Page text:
Anger and stress usually go hand in hand. A stressful situation offers two choices: fight or flight. Flight--temporarily walking away from a problem--provides time to cool down, analyze the situation rationally, weigh options, and select a constructive action. Those who are fortunate enough to work for an organization with a physical fitness facility should consider heading for a strenuous workout to release stress and anger at the first reasonable opportunity. Other activities helpful in working out anger include walking, running, swimming, and playing racquetball.

If you can't remove yourself from a problem physically, remove yourself mentally. Visualize yourself in a favorite vacation spot, perhaps on a tropical island hearing the ocean waves and smelling the salt water. If comedy soothes your nerves, imagine the head of a cartoon character on the person provoking your anger.

When a professional speaker was given an hour to speak on a topic that she usually takes six hours to cover, she told herself that the group must have heard she could walk on water. She was then able to view the assignment as a challenge to condense the material.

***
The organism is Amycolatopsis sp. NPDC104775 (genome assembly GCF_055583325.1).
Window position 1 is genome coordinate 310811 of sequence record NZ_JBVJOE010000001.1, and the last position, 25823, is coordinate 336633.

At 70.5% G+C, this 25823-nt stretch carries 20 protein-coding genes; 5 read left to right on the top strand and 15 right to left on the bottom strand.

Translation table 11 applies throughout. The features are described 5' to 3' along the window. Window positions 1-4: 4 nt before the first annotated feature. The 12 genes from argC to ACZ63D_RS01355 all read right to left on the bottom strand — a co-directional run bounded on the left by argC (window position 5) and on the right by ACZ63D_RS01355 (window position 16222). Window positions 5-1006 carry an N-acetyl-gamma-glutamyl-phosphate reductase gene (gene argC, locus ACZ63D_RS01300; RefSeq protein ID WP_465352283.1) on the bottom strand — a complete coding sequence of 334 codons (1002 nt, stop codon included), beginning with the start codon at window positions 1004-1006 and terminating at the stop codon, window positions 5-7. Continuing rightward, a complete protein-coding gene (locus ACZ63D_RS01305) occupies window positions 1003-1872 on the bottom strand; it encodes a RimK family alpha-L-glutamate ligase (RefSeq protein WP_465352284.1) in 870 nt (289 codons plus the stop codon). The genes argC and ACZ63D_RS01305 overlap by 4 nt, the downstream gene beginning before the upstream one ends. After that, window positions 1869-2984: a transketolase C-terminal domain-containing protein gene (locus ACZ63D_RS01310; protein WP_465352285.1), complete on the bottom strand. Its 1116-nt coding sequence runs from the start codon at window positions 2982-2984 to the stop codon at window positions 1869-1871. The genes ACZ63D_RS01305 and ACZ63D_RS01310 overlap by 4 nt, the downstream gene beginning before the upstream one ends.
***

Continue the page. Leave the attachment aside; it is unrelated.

One technologist controls angry feelings toward her supervisor by imagining him dressed in diapers. Another designs lapel buttons that communicate her various moods. On a bad day the button might read, "Caution: Explosive." A third deals with her manager, who frequently speaks to her discourteously, by picturing him tipping over backward and falling out the window onto the parking lot below.

Research indicates that people with high self-esteem are more able than others to manage their anger before it gets out of control. (2) Holding morale-boosting sessions at work can easily accomplish this goal. By reliving recent or past accomplishments with the group, employees can feel good about themselves.

* Our own choice. No one else has the right to decide whether we should feel peaceful or warlike, happy or sad. (3) We must take responsibility for our own anger.

Think twice before becoming angry over trivial matters. It only adds fuel to the fire.

(1) Tavris, C. "Anger: The Misunderstood Emotion," pp. 131-135. New York, Simon and Schuster, 1984.

(2) Novaco, R. Stress inoculation: A cognitive therapy for anger. J. Consult. Clin. Psychol. 45(4): 600-608, 1977.

(3) Jampolsky, G. "Love Is Letting Go of Fear," p. 80. New York, Bantam Books, 1981.
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Title Annotation:Managing Anger, part 2
Author:Harmon, Shirley
Publication:Medical Laboratory Observer
Date:Mar 1, 1992